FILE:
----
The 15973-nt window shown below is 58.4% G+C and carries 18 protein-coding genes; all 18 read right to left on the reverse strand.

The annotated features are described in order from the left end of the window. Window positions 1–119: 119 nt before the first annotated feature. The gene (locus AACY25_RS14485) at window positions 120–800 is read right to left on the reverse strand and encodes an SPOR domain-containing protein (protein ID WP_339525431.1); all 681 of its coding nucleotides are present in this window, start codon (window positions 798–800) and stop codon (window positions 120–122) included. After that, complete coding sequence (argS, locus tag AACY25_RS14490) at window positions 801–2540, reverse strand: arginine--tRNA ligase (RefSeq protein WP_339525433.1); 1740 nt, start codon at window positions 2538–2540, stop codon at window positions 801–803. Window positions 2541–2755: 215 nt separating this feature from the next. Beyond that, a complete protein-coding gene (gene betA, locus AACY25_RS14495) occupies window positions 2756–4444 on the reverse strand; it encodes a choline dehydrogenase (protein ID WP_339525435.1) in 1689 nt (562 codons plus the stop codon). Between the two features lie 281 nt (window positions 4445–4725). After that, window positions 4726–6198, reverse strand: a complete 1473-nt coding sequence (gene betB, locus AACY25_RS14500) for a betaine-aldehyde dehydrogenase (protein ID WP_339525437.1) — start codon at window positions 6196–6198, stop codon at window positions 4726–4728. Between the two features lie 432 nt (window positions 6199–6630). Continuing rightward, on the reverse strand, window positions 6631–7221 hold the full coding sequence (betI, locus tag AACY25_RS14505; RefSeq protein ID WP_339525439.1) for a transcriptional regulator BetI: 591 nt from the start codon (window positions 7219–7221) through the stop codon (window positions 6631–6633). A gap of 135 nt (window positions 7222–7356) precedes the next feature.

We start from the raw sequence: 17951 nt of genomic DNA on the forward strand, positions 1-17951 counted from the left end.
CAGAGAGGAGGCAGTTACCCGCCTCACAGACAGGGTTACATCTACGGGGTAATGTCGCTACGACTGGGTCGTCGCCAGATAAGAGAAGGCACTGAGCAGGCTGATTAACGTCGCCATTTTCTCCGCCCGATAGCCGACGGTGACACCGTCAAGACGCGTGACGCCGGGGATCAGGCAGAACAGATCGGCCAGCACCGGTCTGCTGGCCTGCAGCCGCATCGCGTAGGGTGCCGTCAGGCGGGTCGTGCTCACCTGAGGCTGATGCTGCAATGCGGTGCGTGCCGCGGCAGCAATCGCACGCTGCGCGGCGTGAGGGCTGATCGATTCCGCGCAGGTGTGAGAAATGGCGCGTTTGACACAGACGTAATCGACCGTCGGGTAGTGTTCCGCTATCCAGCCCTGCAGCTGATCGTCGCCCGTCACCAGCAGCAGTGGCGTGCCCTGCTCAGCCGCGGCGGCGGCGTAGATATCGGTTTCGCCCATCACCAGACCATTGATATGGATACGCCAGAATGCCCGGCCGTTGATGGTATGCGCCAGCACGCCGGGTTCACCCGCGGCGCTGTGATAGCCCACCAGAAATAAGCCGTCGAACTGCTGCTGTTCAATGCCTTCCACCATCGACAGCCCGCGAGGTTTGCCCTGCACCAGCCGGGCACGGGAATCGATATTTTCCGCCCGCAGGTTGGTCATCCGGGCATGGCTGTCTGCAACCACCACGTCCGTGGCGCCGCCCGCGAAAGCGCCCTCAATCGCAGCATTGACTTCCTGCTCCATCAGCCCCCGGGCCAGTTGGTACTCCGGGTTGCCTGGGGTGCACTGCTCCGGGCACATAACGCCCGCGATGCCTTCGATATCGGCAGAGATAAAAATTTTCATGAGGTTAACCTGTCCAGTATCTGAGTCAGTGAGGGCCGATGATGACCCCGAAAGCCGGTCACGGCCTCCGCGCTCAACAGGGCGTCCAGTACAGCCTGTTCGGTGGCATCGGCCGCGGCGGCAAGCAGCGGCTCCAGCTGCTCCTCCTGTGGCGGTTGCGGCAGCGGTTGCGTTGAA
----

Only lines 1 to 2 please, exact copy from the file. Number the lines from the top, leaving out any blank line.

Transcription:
The 15973-nt window shown below is 58.4% G+C and carries 18 protein-coding genes; all 18 read right to left on the reverse strand.

The annotated features are described in order from the left end of the window. Window positions 1–119: 119 nt before the first annotated feature. The gene (locus AACY25_RS14485) at window positions 120–800 is read right to left on the reverse strand and encodes an SPOR domain-containing protein (protein ID WP_339525431.1); all 681 of its coding nucleotides are present in this window, start codon (window positions 798–800) and stop codon (window positions 120–122) included. After that, complete coding sequence (argS, locus tag AACY25_RS14490) at window positions 801–2540, reverse strand: arginine--tRNA ligase (RefSeq protein WP_339525433.1); 1740 nt, start codon at window positions 2538–2540, stop codon at window positions 801–803. Window positions 2541–2755: 215 nt separating this feature from the next. Beyond that, a complete protein-coding gene (gene betA, locus AACY25_RS14495) occupies window positions 2756–4444 on the reverse strand; it encodes a choline dehydrogenase (protein ID WP_339525435.1) in 1689 nt (562 codons plus the stop codon). Between the two features lie 281 nt (window positions 4445–4725). After that, window positions 4726–6198, reverse strand: a complete 1473-nt coding sequence (gene betB, locus AACY25_RS14500) for a betaine-aldehyde dehydrogenase (protein ID WP_339525437.1) — start codon at window positions 6196–6198, stop codon at window positions 4726–4728. Between the two features lie 432 nt (window positions 6199–6630). Continuing rightward, on the reverse strand, window positions 6631–7221 hold the full coding sequence (betI, locus tag AACY25_RS14505; RefSeq protein ID WP_339525439.1) for a transcriptional regulator BetI: 591 nt from the start codon (window positions 7219–7221) through the stop codon (window positions 6631–6633). A gap of 135 nt (window positions 7222–7356) precedes the next feature.